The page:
Science and Technology

Nigeria’s EPCON AI project has been cited as a world leading programme for pandemic preparedness by a new report.
Nigerian Tribune
Early Warning Systems are a proven and feasible means of helping people to adapt to climate change. Such systems can provide up to a tenfold return on investment by saving lives and livelihoods in the case of extreme weather events
United Nations Framework Convention on Climate Change
Globally, wildfires are becoming more frequent and destructive, generating a significant amount of smoke that can be transported thousands of miles, driving the need for more accurate air pollution forecasts.
Pennsylvania State University
Map showing example collection of felt reports from the Mw 5.7 event on 22 April 2022 in Bosnia and Herzegovina. Large pseudointensities overlay small ones.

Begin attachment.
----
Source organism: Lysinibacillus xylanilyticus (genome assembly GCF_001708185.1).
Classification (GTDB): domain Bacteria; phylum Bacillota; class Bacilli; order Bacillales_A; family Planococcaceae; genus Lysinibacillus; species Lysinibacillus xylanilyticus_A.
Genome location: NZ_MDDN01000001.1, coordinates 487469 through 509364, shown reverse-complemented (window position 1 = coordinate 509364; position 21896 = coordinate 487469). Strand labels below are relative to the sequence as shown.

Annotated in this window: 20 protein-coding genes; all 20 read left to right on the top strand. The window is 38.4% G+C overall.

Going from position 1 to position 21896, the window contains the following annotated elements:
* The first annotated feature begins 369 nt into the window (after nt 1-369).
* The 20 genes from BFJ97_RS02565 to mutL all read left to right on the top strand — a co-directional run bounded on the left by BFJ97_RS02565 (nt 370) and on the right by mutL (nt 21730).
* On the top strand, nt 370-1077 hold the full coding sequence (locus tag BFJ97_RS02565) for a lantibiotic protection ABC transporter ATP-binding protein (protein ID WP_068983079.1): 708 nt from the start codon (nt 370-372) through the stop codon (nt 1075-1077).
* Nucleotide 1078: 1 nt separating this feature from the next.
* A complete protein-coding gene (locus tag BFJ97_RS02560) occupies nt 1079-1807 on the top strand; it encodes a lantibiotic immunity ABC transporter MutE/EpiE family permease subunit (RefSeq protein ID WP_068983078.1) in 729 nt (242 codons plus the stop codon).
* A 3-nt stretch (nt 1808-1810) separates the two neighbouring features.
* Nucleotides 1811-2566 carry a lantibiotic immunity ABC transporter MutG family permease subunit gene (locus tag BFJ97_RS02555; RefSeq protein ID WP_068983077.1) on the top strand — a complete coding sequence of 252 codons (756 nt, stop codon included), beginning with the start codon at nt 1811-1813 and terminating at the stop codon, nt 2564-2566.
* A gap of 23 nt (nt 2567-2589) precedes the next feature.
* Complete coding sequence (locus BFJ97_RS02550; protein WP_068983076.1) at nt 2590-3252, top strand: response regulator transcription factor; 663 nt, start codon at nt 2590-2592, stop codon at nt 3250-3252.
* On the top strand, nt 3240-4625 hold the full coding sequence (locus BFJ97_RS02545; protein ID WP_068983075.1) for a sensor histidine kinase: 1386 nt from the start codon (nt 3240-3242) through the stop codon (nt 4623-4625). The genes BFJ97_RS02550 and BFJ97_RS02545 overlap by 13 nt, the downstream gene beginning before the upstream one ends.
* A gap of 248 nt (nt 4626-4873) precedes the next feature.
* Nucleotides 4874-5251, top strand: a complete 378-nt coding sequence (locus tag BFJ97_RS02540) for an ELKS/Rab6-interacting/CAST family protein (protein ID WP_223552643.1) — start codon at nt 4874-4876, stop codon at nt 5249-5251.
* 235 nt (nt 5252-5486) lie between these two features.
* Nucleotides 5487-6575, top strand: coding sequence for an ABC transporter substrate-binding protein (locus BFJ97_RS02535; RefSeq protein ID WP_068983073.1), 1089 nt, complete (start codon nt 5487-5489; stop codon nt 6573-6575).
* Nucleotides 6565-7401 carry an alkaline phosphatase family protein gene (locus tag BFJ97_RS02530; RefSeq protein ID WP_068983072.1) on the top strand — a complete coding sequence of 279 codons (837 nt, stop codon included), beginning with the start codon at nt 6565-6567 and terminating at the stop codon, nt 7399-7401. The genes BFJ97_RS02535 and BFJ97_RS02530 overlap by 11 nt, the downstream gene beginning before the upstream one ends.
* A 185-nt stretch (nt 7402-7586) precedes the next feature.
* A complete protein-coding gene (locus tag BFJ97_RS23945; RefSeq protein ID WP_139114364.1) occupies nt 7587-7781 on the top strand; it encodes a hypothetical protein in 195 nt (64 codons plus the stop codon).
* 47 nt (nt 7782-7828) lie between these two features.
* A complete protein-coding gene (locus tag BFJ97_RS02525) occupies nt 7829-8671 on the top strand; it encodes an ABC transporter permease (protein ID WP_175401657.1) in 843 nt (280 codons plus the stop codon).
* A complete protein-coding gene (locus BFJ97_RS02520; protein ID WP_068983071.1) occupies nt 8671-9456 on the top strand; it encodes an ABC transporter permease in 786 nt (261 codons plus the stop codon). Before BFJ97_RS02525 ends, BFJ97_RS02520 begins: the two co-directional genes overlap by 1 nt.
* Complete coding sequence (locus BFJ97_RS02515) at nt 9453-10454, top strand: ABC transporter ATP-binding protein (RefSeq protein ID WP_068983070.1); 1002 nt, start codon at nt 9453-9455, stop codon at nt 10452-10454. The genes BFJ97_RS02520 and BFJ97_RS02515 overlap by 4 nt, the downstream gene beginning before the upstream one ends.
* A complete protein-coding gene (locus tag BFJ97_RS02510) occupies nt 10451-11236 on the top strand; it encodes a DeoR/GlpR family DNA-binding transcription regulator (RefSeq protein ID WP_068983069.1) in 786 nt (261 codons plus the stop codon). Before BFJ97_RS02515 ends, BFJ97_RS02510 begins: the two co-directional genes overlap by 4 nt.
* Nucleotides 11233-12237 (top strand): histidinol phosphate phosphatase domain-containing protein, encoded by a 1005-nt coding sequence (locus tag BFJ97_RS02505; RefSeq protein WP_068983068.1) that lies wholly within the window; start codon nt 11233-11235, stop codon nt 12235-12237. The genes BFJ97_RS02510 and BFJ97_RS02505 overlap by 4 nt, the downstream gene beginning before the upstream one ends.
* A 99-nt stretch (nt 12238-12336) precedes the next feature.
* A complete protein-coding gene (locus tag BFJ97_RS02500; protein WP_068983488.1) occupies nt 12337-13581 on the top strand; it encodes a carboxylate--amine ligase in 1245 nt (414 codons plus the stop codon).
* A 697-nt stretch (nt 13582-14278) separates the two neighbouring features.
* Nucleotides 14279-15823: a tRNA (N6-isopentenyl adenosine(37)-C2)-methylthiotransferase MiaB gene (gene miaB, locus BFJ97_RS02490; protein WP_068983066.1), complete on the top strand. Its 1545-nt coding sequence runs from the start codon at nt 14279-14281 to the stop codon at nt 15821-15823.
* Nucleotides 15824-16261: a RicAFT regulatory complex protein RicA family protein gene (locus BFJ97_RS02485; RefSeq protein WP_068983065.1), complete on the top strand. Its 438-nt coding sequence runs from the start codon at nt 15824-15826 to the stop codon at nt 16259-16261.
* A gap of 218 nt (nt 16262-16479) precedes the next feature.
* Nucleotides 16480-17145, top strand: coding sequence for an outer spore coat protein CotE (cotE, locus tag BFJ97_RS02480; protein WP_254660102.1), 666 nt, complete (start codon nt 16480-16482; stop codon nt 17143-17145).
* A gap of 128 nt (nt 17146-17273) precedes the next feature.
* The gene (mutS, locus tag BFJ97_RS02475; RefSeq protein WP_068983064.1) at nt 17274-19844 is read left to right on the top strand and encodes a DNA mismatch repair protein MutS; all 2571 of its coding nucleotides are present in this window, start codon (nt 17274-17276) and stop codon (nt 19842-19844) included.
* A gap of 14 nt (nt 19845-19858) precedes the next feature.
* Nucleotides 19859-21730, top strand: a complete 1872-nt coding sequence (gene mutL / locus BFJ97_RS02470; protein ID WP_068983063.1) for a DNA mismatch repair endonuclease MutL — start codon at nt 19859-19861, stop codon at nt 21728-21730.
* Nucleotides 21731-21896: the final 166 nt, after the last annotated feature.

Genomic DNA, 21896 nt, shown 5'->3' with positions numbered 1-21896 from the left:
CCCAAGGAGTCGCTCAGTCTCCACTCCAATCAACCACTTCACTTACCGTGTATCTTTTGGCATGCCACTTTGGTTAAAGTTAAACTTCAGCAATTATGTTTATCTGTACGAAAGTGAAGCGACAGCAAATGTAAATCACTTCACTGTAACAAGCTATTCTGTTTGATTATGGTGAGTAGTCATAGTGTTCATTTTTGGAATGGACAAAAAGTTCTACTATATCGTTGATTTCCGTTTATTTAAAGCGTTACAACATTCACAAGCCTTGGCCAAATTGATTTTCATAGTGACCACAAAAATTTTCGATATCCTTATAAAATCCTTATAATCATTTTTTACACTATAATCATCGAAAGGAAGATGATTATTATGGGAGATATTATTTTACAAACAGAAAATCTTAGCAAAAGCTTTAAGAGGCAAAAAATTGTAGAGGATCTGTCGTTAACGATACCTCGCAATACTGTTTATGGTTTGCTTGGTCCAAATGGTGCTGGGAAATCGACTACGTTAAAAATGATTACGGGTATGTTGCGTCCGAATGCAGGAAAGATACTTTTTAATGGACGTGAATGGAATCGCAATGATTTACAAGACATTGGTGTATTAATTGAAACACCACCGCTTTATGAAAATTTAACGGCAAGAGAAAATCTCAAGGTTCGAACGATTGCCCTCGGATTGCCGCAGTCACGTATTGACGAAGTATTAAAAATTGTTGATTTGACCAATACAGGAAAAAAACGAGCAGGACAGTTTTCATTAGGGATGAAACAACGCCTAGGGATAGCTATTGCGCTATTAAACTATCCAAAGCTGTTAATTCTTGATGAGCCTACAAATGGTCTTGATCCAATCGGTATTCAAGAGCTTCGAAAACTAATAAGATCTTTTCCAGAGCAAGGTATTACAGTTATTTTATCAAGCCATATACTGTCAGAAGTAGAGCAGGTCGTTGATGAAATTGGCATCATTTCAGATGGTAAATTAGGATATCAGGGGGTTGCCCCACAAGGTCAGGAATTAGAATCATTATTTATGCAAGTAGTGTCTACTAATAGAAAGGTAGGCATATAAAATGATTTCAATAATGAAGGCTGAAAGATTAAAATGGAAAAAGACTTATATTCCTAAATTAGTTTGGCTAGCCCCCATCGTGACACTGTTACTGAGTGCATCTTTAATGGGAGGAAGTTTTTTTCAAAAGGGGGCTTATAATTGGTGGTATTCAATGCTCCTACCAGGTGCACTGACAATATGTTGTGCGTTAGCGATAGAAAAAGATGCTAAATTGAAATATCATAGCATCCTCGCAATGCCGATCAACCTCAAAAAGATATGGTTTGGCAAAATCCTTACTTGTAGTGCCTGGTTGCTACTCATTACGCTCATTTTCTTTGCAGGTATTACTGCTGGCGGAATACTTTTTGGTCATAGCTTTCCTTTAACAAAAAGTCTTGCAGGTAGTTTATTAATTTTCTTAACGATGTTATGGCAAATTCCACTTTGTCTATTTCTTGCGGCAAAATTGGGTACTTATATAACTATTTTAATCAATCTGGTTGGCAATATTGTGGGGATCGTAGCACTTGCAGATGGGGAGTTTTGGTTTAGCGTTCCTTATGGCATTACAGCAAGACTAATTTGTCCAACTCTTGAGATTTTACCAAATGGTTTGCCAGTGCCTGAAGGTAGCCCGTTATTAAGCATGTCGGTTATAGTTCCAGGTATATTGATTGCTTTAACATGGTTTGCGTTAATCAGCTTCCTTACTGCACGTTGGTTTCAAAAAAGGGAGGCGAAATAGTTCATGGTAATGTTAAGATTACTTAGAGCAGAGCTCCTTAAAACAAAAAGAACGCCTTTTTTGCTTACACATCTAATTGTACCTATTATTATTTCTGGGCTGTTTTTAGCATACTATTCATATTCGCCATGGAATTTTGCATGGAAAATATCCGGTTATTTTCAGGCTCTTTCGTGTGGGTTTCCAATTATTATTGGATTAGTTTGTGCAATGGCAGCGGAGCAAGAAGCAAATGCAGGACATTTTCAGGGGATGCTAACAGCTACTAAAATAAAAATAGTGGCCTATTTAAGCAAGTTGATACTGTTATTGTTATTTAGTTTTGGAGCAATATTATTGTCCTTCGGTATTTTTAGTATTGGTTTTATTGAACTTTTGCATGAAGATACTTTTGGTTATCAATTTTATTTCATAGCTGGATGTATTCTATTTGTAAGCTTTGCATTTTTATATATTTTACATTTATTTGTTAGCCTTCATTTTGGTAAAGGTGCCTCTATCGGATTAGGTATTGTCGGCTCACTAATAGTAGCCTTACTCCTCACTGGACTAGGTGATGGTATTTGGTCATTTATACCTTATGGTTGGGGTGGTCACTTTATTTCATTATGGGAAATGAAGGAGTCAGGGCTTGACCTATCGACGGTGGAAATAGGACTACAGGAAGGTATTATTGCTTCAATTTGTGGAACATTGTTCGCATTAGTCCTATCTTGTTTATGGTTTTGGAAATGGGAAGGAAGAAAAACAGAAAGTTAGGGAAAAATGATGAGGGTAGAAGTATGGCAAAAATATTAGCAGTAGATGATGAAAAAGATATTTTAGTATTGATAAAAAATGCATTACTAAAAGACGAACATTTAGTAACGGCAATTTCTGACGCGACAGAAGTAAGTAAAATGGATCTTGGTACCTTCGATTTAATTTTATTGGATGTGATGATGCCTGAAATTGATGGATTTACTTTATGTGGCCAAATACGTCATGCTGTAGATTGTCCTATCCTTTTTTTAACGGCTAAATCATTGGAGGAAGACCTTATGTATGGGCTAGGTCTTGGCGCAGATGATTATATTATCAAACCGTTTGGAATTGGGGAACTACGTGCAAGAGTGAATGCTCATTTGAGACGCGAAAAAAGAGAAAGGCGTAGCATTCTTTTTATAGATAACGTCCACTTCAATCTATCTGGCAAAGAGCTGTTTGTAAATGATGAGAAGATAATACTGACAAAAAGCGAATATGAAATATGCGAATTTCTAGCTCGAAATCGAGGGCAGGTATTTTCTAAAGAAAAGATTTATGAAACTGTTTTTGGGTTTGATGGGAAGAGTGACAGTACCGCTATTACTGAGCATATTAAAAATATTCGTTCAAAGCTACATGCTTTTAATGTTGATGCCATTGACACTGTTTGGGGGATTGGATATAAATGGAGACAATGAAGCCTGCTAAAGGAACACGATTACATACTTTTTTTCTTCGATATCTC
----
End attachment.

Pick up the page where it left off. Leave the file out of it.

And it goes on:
After an earthquake, it is crucial to obtain a rapid assessment of the severity of the impact on the affected population. An app channelling information from affected people about the “felt intensity” of the earthquake allows an early damage assessment.
The Helmholtz Centre Potsdam - GFZ German Research Centre for Geosciences
Stack of books.
Hazards and disaster researchers are invited to submit abstracts for the 2023 Researchers Meeting. This year’s meeting will focus on New Frontiers of Disaster Research: Action-Oriented Collaborations to Solve Complex Challenges.
University of Colorado Boulder
Within minutes, a statistical model based on a global database of public reports of ground shaking can be used to identify an earthquake as a high- or low-impact event, according to a new study published in The Seismic Record.
Seismological Society of America
Groningen & Rotterdam, the Netherlands
Monsoon rains in south western USA
Future extreme rain will be embedded in shorter, more convective dominant rainfall events in the northeastern region of North America, leading to larger rate in future temperature-precipitation scaling.
American Geophysical Union
A storm ocean wave crashes over the road and floods coastal houses.
GEOMAR study suggests more frequent large submarine landslides on the Norwegian shelf
GEOMAR Helmholtz Centre for Ocean Research Kiel
Equipment and expert aid are urgently needed for 4.7 million people in the country’s neglected northwest.
Scientific Data (Nature)